4. Just about every gas fired furnace nowdays has a flame rod, and as an HVAC/R tech, I've seen many, but lately I been having trouble with a batch of them I got in. The flame rod is nothing more than a metal rod, insulated from ground by a ceramic insulator that also mounts the flame rod, and holds it in the flame of the gas burner. The flame transmits an electric current that the rod picks up and transmits through a wire, back to the ignition module. This is how we prove flame on these such appliances. Anyways, the flame rod is designed to contact the flame, and frequently glows red the entire time the burner is burning. Seldome do we have a problem with these burning in half, or melting, warping, or crystalizing, but on this latest batch, I seem to be having all the above happen. A flame rod that I had installed 2 weeks ago, now has a "plumage" running the 3" of its length. It looks like a bloom, or a small pile of fileings atop a magnetic point on the side of the flame rod. This track can run the length of the rod. My question is, would this be evidence of impurities in the rod, or of improper flame properties, like too little air (May cause a carburizing flame). I don't see any problems with my equipment but I would like to better understand what the rod is telling me.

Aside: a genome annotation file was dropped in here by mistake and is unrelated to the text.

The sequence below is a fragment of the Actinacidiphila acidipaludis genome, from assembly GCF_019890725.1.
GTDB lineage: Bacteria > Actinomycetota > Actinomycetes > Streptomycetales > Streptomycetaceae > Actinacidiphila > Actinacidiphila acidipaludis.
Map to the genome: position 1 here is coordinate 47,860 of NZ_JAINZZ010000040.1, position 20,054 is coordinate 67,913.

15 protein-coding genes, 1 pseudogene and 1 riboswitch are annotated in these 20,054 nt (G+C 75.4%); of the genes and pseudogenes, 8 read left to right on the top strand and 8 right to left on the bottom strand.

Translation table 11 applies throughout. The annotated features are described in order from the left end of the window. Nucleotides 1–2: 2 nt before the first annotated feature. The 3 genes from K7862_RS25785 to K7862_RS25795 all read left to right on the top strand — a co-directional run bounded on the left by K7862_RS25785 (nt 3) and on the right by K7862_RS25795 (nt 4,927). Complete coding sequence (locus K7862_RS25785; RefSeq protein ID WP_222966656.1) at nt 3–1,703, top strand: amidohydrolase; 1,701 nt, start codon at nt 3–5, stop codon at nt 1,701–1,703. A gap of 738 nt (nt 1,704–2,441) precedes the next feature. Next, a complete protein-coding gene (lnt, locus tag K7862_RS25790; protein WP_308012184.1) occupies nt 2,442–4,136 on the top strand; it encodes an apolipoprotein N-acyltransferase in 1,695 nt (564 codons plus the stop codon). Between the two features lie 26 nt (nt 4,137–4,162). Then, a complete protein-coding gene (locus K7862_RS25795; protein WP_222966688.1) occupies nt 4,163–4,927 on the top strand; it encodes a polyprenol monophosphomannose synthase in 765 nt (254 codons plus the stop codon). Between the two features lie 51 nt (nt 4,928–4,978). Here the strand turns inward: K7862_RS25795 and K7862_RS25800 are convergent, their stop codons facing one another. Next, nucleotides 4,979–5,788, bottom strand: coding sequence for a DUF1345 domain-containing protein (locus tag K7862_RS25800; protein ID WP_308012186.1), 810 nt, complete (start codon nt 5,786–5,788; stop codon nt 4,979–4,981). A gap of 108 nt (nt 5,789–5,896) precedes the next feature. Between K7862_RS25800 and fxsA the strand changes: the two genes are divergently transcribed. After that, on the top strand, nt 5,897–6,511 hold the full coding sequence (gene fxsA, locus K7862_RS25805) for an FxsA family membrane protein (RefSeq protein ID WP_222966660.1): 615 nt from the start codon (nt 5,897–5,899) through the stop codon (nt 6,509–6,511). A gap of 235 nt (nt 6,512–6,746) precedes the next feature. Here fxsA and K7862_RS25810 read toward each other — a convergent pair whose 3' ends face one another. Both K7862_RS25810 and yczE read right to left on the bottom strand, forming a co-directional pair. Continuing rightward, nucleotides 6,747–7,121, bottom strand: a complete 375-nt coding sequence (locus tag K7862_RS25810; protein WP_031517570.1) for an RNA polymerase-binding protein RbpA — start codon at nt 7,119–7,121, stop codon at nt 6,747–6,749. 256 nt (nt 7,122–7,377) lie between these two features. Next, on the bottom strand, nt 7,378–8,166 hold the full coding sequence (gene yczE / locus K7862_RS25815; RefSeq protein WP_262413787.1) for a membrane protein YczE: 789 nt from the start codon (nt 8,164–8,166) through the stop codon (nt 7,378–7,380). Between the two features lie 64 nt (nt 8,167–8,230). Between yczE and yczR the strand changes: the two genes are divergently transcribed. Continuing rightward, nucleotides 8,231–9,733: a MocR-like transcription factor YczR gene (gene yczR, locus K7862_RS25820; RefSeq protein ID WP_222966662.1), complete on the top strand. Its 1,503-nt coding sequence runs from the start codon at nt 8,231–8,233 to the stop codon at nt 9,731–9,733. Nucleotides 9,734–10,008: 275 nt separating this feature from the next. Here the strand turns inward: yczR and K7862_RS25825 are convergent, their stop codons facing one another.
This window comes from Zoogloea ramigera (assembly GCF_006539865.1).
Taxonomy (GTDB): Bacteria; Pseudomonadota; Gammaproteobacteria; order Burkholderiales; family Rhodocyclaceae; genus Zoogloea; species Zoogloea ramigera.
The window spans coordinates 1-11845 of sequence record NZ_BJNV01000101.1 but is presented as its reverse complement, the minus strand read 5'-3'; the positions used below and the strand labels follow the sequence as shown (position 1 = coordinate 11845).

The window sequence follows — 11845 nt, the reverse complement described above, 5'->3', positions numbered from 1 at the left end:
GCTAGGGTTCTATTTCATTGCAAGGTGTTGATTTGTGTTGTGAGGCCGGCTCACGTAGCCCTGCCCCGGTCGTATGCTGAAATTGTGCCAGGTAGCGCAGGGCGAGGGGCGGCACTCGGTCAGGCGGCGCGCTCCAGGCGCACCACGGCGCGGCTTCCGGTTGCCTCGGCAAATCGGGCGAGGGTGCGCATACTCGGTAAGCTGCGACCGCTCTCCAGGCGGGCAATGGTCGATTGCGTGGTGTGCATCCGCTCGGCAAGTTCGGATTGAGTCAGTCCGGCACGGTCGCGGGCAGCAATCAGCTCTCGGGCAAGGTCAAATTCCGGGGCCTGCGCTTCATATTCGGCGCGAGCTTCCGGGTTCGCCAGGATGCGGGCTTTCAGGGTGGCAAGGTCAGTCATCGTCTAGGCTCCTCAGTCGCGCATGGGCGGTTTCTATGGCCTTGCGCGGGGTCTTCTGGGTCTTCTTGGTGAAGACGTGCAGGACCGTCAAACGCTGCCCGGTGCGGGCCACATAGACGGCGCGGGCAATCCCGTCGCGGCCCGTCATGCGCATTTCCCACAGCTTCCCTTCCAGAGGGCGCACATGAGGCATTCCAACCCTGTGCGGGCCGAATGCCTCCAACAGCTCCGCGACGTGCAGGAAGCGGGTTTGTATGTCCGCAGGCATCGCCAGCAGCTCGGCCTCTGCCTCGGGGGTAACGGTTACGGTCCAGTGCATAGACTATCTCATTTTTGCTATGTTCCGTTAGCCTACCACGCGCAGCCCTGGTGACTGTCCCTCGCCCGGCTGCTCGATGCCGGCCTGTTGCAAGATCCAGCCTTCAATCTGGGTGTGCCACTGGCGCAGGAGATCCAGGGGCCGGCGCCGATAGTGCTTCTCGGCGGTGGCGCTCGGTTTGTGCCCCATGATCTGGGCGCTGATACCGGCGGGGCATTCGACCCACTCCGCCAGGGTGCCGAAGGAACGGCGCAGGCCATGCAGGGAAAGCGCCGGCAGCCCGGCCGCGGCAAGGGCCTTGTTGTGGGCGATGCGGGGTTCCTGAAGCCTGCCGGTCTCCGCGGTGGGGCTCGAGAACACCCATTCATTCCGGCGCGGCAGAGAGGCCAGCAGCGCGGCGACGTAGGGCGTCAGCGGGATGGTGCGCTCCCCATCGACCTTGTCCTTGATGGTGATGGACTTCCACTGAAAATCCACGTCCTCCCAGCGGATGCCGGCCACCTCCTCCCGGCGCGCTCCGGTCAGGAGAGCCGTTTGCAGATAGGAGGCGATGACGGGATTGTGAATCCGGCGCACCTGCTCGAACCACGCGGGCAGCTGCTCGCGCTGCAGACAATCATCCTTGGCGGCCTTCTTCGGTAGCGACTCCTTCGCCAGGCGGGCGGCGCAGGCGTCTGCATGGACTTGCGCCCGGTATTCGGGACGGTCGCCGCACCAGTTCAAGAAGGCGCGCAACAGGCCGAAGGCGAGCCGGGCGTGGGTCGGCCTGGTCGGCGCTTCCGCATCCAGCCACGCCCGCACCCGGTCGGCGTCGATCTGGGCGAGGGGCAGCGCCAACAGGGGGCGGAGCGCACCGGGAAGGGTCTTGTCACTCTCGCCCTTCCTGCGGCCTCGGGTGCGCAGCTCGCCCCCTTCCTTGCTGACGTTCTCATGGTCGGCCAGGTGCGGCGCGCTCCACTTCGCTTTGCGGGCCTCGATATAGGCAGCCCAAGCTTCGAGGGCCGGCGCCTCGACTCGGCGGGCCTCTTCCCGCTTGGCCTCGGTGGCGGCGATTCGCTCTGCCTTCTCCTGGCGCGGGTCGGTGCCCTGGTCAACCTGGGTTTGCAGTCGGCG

5. I did it once and now I can't remember how I did it. (Bill Cosby said that was because of the 8 yr old. )
  6. I like that, that's kind of what I plan to do next, and use a vaccume motor / hair dryer, / small blower--- something that uses less electricity than the air compressor.
  7. Here's a picture of mine that might spark an idea for you. Since propane tanks are a dime a dozen now since the valve type changed here in the states, (or, like me you had a few laying around anyways). I unscrewed the valve and screwed in a 3/4" nipple, (I'm using compressed air) , but the next one I try, I may cut a 2" hole and use a blower--high velocity / low psi air.